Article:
Italian bank Banca di Roma recently launched yet another securitization backed by non-performing loans. The E850 million ($812 million) transaction was called Trevi Finance No.2. It follows hot on the heels of other recent NPL issues, including CariChieti's E53 million Creso 1 deal (ASRI 4/10/2000 p6) and Banco di Sicilia's E380 million Island Finance transaction (ASRI 3/27/2000 p8).

ABN AMRO and BNP Paribas acted as joint lead managers for the deal, with Banco di Roma as co-manager. The deal, which parceled loans on commercial and residential properties with a book value of around E1.7 billion, was split into four tranches, of which only two were priced. The assets were originated by both Banca di Roma and its subsidiary Mediocredito di Roma

The E650 million 3.5-year average life A notes, rated Aa2 by Moody's Investors Service and AA by Standard & Poor's, Fitch IBCA and Duff & Phelps Credit Rating Co., priced at 110 basis points over six-month Euribor. The spread on the 5.4-year average life E200 million B notes, rated A3 by Moody's and A by Fitch and DCR, was 210 basis points over six-month Euribor.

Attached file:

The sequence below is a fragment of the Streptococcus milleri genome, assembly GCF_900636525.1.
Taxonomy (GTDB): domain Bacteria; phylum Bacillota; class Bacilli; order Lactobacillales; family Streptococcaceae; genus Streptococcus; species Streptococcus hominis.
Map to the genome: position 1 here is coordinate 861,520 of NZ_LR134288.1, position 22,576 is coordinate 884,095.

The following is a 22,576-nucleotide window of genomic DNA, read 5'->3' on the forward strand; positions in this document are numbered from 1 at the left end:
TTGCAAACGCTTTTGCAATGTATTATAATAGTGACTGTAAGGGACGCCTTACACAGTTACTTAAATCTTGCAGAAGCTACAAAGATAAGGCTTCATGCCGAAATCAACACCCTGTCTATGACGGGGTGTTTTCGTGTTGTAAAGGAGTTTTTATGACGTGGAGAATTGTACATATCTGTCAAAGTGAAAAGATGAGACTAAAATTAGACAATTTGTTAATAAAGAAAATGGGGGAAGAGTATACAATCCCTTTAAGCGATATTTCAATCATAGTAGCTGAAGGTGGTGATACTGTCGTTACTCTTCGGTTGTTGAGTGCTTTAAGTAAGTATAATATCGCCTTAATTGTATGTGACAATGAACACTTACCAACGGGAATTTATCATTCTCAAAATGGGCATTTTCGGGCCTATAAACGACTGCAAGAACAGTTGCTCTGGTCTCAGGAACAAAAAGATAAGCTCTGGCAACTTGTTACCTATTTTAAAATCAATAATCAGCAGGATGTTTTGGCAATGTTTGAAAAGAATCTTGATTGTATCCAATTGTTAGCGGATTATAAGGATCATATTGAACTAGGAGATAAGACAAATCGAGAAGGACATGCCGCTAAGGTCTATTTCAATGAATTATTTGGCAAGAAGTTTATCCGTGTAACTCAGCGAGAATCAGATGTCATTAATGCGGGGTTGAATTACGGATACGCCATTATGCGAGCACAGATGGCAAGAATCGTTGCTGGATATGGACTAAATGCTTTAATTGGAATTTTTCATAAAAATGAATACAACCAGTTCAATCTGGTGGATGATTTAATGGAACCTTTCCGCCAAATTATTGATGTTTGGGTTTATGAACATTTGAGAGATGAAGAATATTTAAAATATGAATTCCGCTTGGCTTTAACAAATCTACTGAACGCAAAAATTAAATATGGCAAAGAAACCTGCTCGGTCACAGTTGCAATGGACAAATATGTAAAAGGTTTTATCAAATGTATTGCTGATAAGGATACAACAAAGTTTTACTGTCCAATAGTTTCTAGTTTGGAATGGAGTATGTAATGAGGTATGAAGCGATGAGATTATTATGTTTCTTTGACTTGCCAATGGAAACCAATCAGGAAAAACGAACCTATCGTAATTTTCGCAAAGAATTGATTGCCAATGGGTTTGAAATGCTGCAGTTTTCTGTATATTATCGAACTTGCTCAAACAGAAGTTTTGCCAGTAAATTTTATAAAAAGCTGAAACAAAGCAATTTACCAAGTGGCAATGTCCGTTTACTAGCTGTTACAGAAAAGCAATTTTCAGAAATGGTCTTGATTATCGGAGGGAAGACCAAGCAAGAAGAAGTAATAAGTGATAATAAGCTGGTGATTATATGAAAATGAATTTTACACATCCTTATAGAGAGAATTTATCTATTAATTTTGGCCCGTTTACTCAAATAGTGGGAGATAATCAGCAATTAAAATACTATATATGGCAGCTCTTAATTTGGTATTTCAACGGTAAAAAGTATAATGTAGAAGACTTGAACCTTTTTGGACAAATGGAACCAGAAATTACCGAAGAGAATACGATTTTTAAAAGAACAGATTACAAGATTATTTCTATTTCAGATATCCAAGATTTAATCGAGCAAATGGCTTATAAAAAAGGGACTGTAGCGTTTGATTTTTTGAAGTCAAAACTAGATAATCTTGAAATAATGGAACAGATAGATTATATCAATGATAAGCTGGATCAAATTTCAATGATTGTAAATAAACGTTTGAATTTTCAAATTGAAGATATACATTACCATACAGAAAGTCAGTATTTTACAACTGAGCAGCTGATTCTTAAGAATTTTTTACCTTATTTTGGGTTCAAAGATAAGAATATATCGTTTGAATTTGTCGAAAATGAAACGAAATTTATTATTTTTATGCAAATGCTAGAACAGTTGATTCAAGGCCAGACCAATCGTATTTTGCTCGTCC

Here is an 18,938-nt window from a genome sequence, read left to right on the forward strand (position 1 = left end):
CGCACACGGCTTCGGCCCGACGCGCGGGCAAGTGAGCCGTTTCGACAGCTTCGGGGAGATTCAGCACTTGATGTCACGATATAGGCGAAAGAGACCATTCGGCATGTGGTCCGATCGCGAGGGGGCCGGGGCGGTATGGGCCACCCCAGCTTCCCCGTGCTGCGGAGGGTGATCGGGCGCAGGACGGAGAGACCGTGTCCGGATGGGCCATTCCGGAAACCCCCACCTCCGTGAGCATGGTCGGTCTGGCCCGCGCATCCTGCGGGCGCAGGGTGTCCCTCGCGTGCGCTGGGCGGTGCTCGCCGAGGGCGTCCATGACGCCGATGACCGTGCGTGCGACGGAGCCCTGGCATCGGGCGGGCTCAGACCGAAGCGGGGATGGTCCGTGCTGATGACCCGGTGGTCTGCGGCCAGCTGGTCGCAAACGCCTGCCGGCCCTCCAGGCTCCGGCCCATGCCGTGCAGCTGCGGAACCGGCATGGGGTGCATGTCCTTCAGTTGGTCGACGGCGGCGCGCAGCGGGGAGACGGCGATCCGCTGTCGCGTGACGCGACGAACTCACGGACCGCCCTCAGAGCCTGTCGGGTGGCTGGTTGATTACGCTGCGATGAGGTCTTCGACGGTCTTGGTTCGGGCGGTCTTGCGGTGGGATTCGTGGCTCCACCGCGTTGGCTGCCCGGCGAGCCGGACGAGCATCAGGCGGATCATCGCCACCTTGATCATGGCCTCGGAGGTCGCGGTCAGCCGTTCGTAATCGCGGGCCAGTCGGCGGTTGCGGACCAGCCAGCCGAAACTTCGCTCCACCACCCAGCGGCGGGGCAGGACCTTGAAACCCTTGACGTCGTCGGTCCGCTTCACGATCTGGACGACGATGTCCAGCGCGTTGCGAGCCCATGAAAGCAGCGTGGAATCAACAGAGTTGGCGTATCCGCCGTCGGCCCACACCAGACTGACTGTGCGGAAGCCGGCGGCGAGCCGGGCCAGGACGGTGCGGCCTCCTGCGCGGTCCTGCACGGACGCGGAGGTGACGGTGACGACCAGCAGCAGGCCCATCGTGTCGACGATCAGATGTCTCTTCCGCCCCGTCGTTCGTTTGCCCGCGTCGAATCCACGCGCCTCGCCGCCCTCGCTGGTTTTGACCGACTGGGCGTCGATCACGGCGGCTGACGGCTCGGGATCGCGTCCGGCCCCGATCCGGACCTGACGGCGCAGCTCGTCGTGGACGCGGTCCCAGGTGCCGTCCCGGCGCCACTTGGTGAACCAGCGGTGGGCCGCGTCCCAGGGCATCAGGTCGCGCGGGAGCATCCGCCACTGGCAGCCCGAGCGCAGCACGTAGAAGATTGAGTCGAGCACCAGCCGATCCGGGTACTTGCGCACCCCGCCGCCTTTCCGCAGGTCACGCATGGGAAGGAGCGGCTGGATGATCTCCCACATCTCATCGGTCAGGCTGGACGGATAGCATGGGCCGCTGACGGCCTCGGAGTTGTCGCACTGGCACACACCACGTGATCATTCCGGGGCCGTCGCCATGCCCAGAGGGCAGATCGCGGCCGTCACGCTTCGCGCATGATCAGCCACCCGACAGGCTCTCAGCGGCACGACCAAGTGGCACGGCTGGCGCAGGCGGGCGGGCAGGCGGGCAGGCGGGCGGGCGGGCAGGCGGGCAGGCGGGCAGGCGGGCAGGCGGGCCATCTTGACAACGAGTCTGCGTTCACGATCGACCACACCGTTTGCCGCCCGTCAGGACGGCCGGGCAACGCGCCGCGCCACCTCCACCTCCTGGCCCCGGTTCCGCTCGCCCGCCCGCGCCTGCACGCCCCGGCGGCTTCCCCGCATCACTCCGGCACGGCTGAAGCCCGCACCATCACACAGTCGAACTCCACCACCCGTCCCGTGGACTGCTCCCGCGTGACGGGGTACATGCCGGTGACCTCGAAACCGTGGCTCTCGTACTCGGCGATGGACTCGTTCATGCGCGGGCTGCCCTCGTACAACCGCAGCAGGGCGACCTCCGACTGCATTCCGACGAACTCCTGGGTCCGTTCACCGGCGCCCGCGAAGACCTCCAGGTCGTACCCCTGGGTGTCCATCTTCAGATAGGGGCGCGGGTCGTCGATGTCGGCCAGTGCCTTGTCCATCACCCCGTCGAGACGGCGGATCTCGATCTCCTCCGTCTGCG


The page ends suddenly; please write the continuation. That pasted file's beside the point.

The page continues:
Credit enhancement was provided by overcollateralization, subordinated C and D tranches and a E380 million back-up credit facility, E250 million of which is guaranteed by ABN Amro.

Marco Grimaldi, ABN Amro's lead banker on the transaction, admitted that the pricing was underpinned by a desire to clear the books quickly. "The spreads were very much market driven as we wanted the books to clear at launch," he said. "The majority of the bonds were sold to banks and insurance companies in Ireland, Italy, Germany and the Benelux countries. There was also interest elsewhere, including Spain and Japan."

Grimaldi attributes the sudden burst of NPL deals to the new Italian securitization law. "It has definitely made it a lot easier to do these deals," he said. "Banks are incentivized to take these loans off the balance sheet and there will more of these to come."

Amongst the incentives in question are tax and accounting breaks which mean that for the two years after the securitization law was enacted in April 1999 banks are able to account for the losses resulting from selling loans to a securitization SPV over a five year period, rather than take the punishment in one go. They only have one year to go, which given the amount of bad loans in the Italian banking system should mean a busy time for securitization specialists

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